**The Centre for Mathematical Sciences**** research seminars and events are listed below.**

The four main seminar series are in applied mathematics, pure mathematics, statistics and theoretical physics. Visit the centre's webpages for the latest seminar updates and information.

**Tuesday 18 September, 16:30-18:00 (Room tbc, Rolle Building): Statistical Problem Solving: the Art and Science of Learning and Teaching from Data**

- Speaker: Christine Franklin, School Statistics Ambassador, American Statistical Association

The Teaching Statistics Trust Lecture 2018 is for teachers of statistics in all subjects in schools and colleges. The event is free to attend and refreshments are provided.

- Improve your teaching of statistical problem solving and data literacy
- Discover the art and science of learning and teaching from data
- Improve ways to teach statistics in AS- and A-level Mathematics
- Help teaching the Skills Challenge Certificate in social science subjects
- Take away useful teaching resources

**Abstract:** After nearly 40 years as a statistics educator, Christine often reflects about her professional experience with learning and teaching statistics – remembering the past and feeling guilt about how poorly she must have taught her students those first years, trying to stay current with constantly changing pedagogy and assessment in the present, and making predictions about the future. How often do you reflect about your experience as a statistics teacher? Christine often reflects on what a great feeling it is to start each day knowing we work with students and colleagues aiming to see those light bulb moments of understanding the usefulness of data and statistical reasoning skills, but also the importance of being a healthy sceptic of the interpretation of small and big data we are often presented with.

What are the lessons we have learned that will positively impact the data and statistical literacy of our students in the future? Christine has been fortunate to collaborate with amazing colleagues through the years who have enlightened and inspired her to learn these lessons to continue the journey for advocating data and statistical literacy in our society.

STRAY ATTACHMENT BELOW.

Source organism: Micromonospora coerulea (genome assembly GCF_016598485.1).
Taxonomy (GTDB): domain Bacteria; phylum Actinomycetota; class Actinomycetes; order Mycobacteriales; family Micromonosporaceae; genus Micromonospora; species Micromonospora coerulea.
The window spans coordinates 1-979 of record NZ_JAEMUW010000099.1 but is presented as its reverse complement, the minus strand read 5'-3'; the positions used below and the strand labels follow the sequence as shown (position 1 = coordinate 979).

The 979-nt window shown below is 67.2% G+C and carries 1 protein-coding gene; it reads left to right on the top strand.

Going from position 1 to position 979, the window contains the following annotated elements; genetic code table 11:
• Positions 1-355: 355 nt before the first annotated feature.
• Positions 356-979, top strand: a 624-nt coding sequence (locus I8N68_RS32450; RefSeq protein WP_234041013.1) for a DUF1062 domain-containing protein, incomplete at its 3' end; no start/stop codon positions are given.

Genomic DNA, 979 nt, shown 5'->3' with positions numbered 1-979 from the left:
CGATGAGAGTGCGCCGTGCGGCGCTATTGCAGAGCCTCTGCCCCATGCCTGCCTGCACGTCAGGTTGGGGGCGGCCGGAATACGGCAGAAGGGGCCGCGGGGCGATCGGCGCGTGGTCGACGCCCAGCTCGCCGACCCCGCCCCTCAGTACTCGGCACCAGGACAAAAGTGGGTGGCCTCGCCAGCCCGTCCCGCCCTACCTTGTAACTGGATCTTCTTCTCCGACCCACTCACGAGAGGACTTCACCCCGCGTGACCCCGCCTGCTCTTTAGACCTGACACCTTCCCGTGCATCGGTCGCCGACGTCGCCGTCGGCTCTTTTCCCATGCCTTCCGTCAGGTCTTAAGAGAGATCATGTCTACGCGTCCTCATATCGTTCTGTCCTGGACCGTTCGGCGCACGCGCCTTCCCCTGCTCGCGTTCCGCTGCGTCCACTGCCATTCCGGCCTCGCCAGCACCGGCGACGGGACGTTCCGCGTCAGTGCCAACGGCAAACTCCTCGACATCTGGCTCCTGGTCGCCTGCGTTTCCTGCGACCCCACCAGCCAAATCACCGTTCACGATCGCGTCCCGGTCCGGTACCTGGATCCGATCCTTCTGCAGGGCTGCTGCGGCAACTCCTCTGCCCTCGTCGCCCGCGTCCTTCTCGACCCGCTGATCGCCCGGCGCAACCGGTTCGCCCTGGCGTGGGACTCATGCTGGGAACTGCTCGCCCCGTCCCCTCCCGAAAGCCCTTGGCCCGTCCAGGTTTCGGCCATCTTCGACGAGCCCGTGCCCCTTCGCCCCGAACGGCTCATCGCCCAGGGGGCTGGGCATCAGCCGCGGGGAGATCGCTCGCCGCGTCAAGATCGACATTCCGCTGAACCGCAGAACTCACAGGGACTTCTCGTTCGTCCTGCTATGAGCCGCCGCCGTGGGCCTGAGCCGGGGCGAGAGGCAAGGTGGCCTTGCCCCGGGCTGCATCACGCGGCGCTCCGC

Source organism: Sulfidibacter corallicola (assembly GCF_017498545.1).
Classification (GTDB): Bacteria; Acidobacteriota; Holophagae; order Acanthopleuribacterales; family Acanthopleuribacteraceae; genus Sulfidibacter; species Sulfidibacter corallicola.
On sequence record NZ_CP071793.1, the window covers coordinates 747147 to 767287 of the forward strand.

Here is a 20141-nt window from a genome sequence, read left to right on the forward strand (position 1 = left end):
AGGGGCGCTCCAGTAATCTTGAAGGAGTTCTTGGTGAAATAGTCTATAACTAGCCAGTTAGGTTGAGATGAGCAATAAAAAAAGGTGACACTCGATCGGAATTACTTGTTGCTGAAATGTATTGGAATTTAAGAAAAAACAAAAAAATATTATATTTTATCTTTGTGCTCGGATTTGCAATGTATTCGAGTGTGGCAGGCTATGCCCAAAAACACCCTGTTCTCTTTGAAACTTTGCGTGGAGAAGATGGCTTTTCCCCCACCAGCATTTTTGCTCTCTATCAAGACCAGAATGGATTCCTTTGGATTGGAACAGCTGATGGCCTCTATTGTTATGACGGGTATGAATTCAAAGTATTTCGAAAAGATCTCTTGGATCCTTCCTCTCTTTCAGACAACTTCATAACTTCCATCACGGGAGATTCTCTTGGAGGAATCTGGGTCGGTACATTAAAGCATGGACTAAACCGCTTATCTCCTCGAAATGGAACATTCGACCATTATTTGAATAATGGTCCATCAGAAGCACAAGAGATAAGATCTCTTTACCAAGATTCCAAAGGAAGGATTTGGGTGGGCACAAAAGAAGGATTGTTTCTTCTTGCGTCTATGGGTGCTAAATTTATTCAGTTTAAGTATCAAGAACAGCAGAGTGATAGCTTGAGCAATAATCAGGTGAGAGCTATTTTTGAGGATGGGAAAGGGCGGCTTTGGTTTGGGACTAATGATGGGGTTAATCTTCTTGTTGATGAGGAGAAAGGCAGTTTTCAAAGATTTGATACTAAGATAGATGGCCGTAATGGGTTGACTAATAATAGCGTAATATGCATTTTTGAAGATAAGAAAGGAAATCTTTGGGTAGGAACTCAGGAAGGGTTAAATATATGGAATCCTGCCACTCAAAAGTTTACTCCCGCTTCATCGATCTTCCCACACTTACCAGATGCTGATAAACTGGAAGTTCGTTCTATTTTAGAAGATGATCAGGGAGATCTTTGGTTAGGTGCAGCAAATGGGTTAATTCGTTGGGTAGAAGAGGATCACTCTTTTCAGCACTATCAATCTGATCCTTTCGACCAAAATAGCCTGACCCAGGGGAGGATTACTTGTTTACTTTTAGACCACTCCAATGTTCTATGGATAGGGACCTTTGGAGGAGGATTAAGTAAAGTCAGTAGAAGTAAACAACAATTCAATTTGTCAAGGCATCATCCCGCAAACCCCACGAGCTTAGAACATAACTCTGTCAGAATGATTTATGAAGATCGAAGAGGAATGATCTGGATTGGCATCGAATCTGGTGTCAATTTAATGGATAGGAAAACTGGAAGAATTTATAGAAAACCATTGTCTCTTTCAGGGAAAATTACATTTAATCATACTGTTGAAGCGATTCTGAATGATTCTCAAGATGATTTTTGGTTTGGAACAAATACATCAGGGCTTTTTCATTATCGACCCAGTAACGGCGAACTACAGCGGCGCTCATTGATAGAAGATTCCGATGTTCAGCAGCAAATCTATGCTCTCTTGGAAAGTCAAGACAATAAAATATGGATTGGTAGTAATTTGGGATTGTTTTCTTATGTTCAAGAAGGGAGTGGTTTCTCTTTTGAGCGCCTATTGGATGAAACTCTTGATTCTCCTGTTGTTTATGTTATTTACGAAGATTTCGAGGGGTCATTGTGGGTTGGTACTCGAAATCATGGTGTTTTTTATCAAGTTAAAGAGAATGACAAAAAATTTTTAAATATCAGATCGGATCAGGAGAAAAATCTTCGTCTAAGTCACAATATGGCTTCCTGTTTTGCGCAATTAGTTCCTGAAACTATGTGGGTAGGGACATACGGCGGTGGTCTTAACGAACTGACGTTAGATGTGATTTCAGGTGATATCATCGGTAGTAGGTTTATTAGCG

In this presentation she will discuss the art and science of learning and teaching from data (as she has experienced from writing four editions of *Statistics: The Art and Science of Learning from Data* and other resources specifically written for teachers) to help you improve teaching statistical problem solving and data literacy at the school level.

Contact Professor Neville Davies (neville.davies@plymouth.ac.uk) or Dr Yinghui Wei (yinghui.wei@plymouth.ac.uk) for any queries.

**Wednesday 17 October (start time: 13:00, venue tbc): Mini-symposium in medical statistics**

**Practical issues in medical statistics**

- Speaker: Gavin Koh (GSK)

**Abstract: **Statistical methods provide a variety of options for designing a clinical trial: for example, superiority, equivalence and non-inferiority. Selecting a design depends not just on statistical considerations, but contradictory clinical, regulatory and ethical considerations. After completing a study, secondary multivariate analyses are often performed and further choices need to be made: Which exposure group should be chosen as comparator? Or should you fit a no-intercept model? How should the independent variables be parameterised?

Tafenoquine is a new chemical entity being developed as a novel treatment for malaria. Gavin will illustrate these questions using data from a recently completed phase III trial of tafenoquine in malaria. This will be an interactive seminar with the audience asked to suggest and justify design solutions.

**Dietary intake in the early years and its relationship to BMI in a bi-ethnic group: the Born in Bradford 1000 study**

- Speaker: Samuel Mahoney (Covance)

**Abstract: **The number of infants, toddlers and children who were overweight increased from 32 million globally in 1990 to 42 million in 2013. This figure is predicted to rise to 70 million by 2025. In the UK it is estimated by 2020 that 20% of all boys and 33% of all girls will be obese. Using data from the Born in Bradford 1000 cohort this study aimed to assess relationships between dietary intake at age 12, 18 and 36 months and BMI Z-scores at age 36 months in a bi-ethnic group. Results indicate that dietary intake at 18 and 36 months was somewhat related to BMI Z-score at age 36 months and suggest the importance of early interventions aimed at establishing healthy eating behaviours.

Tea, coffee and biscuits will be served after the meeting.

Contact Dr Yinghui Wei (yinghui.wei@plymouth.ac.uk) for any queries.